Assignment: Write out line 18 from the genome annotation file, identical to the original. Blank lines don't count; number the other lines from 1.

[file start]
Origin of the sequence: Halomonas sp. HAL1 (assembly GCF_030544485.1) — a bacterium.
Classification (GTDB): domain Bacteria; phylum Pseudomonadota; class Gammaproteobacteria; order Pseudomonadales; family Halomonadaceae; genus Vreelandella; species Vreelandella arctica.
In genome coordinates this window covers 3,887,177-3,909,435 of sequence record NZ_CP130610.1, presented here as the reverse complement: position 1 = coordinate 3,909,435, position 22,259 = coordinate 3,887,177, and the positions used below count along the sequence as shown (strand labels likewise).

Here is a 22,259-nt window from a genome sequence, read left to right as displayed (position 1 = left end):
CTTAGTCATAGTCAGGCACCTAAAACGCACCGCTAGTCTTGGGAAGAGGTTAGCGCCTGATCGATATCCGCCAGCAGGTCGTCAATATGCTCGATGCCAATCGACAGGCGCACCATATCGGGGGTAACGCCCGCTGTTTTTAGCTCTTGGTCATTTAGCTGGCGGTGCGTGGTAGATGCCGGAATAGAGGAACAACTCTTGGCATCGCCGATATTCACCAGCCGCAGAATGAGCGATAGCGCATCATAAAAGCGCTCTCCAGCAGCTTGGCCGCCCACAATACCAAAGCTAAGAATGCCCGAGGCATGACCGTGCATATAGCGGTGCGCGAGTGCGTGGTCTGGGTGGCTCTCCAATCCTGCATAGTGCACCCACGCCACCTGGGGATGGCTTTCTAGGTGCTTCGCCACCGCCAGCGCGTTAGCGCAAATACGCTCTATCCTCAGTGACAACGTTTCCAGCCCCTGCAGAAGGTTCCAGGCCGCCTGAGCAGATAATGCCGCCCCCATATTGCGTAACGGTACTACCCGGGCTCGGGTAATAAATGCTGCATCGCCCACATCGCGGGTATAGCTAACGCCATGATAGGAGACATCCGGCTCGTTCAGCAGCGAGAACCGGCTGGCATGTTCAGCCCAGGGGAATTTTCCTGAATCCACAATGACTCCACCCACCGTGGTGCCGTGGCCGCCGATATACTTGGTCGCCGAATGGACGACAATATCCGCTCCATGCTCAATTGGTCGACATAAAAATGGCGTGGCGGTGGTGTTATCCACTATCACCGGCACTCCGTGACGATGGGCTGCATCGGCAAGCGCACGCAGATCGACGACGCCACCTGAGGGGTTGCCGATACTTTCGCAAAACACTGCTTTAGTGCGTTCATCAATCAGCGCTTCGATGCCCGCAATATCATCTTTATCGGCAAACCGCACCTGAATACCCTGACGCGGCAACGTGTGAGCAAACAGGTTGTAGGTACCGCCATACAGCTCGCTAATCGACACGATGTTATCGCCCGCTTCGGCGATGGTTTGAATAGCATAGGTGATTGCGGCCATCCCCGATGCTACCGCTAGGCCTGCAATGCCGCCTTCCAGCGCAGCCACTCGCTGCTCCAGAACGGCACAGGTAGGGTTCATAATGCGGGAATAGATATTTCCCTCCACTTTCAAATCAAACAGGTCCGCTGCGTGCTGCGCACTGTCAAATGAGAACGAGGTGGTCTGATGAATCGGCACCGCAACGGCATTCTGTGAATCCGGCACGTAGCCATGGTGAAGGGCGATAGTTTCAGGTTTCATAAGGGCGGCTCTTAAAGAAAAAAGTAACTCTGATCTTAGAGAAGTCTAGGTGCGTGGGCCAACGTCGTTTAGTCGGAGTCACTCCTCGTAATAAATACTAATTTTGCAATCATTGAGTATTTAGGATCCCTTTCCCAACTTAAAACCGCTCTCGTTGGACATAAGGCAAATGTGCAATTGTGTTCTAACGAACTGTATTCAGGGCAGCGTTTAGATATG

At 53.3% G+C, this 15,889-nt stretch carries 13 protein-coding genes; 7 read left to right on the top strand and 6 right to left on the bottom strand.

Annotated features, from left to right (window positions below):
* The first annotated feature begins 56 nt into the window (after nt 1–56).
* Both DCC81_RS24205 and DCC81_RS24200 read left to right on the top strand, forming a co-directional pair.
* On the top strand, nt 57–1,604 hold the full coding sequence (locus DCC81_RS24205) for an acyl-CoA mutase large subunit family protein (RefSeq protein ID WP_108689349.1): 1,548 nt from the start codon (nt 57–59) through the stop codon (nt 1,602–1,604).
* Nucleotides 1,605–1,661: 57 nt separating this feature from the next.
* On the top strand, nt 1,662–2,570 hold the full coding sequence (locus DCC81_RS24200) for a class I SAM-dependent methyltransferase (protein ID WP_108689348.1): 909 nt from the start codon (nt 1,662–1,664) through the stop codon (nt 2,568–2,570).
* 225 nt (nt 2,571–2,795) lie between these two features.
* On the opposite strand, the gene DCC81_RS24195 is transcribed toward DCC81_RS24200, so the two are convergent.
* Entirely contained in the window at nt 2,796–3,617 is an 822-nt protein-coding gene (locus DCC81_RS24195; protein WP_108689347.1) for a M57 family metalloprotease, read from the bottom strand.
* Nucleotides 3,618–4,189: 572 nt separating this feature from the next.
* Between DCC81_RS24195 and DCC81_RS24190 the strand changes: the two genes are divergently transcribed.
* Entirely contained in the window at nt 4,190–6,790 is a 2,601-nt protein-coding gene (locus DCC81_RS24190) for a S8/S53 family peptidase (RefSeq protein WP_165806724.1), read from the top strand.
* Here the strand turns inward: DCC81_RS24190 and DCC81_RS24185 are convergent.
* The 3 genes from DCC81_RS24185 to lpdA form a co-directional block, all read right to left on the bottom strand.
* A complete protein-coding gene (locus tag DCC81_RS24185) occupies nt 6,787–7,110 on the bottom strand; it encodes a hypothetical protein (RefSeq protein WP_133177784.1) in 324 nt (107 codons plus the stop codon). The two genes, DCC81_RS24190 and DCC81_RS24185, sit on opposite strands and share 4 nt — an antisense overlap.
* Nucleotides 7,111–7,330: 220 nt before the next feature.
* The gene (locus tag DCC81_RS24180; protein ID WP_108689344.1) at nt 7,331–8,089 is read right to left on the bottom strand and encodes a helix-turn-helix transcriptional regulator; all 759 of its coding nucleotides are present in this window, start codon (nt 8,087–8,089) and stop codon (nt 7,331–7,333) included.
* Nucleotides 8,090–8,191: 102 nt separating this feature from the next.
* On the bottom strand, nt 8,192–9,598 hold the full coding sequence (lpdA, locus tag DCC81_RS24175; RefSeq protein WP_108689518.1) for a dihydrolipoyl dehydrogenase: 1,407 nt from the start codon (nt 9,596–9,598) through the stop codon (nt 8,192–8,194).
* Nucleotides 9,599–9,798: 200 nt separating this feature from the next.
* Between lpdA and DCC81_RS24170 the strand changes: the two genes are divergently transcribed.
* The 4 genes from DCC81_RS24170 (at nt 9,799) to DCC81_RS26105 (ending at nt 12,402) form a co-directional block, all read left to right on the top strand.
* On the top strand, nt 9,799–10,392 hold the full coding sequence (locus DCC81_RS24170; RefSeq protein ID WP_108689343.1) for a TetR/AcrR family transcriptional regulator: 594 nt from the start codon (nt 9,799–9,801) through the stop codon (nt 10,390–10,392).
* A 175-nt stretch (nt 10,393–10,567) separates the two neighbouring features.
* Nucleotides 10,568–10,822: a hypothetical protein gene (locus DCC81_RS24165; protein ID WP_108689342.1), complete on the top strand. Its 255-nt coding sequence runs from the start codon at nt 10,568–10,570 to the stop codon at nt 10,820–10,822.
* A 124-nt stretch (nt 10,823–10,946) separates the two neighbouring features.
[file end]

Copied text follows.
* Entirely contained in the window at nt 4,190–6,790 is a 2,601-nt protein-coding gene (locus DCC81_RS24190) for a S8/S53 family peptidase (RefSeq protein WP_165806724.1), read from the top strand.